I posted a link back then several times to a reputable supply house that had them, and then that had P100 masks. Sorry you missed that.

      2. I bought my masks months ago before there was a run on them. I suggested to my extended family and friends that it might be a good idea to get some because they would likely run out. Not a single one of them bought any.

        Just a few days ago, a sibling called to lament not heeding the advice. It was along the lines of “you were right.” Seems a lot of people fell for the CDC’s lies of “masks don’t work, but doctors and nurses need masks so they don’t get sick” BS.

        1. Seems a lot of people fell for the CDC’s lies of “masks don’t work, but doctors and nurses need masks so they don’t get sick” BS.

          Isn’t it still true that masks protect others from you much more than they protect you from others? I thought that was still the case, but now everybody is realizing we are them.

          1. I thought that was still the case

            Me too. Now we’ve got backpedaling from a ridiculous lie when the truth (i.e., save them for health care workers) would have been sufficient.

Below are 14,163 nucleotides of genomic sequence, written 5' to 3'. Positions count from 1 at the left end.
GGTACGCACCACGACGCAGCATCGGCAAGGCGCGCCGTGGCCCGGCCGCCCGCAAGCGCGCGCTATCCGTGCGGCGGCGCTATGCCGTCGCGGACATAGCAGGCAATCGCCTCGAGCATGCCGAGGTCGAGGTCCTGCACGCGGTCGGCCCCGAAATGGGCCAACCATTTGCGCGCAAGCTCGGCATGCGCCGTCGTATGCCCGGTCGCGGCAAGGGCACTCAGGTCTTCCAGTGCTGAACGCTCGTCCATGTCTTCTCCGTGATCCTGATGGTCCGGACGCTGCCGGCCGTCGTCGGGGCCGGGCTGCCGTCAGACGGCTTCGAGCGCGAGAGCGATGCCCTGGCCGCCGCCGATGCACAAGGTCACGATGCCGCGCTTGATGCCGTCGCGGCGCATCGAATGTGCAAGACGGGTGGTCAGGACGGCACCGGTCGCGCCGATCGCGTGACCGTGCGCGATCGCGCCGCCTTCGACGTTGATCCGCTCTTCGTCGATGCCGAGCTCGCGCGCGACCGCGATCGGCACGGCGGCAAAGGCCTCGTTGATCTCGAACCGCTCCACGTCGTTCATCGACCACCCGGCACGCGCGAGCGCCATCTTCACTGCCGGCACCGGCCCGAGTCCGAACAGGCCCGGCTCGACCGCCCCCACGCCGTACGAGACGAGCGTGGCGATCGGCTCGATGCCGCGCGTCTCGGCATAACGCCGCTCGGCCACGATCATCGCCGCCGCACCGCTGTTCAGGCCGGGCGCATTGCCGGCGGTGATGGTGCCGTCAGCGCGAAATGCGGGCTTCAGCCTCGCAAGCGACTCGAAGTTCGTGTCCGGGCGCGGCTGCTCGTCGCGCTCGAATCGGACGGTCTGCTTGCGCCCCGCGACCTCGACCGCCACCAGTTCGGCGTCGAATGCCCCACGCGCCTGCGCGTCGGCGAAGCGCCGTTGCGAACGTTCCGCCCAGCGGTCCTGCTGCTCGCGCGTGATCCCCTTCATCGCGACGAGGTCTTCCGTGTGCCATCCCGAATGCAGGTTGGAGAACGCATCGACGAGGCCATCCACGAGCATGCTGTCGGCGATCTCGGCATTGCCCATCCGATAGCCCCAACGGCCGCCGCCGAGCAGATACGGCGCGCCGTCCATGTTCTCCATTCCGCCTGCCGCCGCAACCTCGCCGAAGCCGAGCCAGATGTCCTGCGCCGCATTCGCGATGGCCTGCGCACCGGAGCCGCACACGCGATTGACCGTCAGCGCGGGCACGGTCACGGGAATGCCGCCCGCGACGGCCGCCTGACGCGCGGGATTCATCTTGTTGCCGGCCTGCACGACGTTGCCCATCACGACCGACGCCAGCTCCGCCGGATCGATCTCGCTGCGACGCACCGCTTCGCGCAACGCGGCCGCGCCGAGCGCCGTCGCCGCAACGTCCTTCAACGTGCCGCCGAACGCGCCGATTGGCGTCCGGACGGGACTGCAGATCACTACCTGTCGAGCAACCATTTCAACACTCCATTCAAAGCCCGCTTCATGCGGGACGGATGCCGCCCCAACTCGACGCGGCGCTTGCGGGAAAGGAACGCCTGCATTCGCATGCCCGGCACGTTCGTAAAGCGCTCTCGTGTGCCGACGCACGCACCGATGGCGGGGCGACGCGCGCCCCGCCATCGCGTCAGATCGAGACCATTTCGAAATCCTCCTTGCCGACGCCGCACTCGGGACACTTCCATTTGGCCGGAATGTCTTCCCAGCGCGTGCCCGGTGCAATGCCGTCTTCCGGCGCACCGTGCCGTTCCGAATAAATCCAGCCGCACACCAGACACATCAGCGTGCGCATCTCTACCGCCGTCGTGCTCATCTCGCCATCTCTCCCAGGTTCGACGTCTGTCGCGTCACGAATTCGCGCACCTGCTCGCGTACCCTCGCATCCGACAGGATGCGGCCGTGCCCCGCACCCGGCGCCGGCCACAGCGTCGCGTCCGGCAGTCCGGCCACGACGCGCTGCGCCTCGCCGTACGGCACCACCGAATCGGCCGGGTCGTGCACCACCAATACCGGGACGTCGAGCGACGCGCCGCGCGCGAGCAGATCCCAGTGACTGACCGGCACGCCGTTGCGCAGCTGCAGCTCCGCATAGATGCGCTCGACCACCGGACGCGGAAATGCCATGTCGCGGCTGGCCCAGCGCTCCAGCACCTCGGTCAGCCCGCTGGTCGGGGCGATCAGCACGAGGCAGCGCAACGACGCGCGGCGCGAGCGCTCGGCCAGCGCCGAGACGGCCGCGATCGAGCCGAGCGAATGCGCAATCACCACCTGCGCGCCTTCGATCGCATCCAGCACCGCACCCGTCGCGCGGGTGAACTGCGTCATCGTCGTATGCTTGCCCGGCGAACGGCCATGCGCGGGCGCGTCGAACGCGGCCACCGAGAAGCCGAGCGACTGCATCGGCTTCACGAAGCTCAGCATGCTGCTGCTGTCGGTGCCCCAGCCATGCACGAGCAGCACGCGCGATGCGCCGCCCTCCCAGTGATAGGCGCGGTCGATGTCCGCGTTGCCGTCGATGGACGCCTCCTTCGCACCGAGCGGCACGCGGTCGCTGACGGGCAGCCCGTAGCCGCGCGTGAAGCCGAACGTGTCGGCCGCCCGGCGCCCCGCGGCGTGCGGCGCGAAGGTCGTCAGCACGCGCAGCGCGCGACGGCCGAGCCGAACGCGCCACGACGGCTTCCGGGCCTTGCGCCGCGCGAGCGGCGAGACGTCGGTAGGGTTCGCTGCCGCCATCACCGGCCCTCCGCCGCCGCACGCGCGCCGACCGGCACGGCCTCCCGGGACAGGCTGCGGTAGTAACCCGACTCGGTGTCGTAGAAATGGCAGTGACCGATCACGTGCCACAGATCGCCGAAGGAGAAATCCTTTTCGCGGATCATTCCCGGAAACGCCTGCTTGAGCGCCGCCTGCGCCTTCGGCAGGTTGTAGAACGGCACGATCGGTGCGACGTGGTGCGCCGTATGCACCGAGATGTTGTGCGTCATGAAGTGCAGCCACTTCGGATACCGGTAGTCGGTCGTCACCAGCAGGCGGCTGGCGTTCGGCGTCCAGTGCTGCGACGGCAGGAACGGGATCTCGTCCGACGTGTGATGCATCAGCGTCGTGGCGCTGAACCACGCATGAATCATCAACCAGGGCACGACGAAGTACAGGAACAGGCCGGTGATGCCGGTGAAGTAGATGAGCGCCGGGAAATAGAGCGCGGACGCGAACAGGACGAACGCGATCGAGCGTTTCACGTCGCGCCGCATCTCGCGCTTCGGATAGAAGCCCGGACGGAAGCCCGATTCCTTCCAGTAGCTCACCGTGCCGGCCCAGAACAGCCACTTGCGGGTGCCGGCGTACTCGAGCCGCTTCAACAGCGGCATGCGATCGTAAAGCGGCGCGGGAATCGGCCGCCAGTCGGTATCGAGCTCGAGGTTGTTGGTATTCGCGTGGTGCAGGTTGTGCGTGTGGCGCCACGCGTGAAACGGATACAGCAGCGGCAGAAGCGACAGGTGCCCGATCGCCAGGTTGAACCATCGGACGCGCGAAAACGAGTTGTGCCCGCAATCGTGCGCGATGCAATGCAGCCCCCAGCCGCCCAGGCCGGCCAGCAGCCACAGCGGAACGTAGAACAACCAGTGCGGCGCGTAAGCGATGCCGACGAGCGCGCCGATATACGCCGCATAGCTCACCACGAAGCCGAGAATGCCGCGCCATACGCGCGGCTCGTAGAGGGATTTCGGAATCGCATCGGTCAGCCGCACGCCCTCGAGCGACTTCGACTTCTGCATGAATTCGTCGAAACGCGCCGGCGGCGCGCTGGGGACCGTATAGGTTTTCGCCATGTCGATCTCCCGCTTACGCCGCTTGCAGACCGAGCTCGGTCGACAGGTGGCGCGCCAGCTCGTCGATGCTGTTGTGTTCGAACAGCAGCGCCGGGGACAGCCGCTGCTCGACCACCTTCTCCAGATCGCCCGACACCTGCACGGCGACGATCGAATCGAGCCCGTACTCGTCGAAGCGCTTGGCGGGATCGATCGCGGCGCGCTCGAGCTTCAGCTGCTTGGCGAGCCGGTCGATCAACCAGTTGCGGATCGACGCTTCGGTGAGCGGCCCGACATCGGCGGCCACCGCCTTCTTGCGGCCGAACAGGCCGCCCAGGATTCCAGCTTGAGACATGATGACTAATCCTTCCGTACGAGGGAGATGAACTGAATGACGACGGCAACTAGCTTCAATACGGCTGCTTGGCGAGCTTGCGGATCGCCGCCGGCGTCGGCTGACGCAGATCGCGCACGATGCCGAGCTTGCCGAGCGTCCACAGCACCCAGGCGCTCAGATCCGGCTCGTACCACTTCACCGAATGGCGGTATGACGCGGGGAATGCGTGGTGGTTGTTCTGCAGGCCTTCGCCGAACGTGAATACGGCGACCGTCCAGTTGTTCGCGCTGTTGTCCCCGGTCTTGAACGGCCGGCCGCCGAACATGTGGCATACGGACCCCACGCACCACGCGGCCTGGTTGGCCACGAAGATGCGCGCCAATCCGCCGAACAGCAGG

3. Back in January all these Chinese people around here (including my wife) were buying up the retail ones and sending them back to relatives in China.

  45. More hysteria…

    One thing that I notice yesterday while shopping: The empty shelves where toilet paper should have been showed a price of $0.99 a roll. Why not try a price of $9.99 a roll to avoid stock outs?

    Toilet Paper Startup Ramps Up And Rolls In Wake Of Coronavirus Pandemic
    March 31, 2020 5:00 AM ET
    Heard on Morning Edition
    Jennifer Mitchell
    From Maine Public
    3-Minute Listen
    Local demand from individuals, senior centers, stores and the state prison system is unspooling every roll as fast as the workers at this Maine plant can wind them.
    Nick Woodward /Maine Public Radio

    The coronavirus pandemic has led to the panic-buying of one item in particular: toilet paper.

    Stores have been rationing the goods, in some cases, doling out as little as one roll apiece. This sudden demand for what some are calling “white gold” is proving a challenge — and an opportunity — for one fledgling family business in Maine, where the paper industry has seen some hard times.

    “It’s been insane. I don’t sleep much,” says owner Marc Cooper. But he’s up, overseeing the early shift anyway. It’s a busy, industrial scene of forklifts and pallets, and workers hustling from machine to machine, turning out rolls of tissue. It has been this way since his toilet paper startup, Tissue Plus, was forced into sudden go mode.

  46. “China Concealed Extent of Virus Outbreak, U.S. Intelligence Says”

    “China has concealed the extent of the coronavirus outbreak in its country, under-reporting both total cases and deaths it’s suffered from the disease, the U.S. intelligence community concluded in a classified report to the White House, according to three U.S. officials.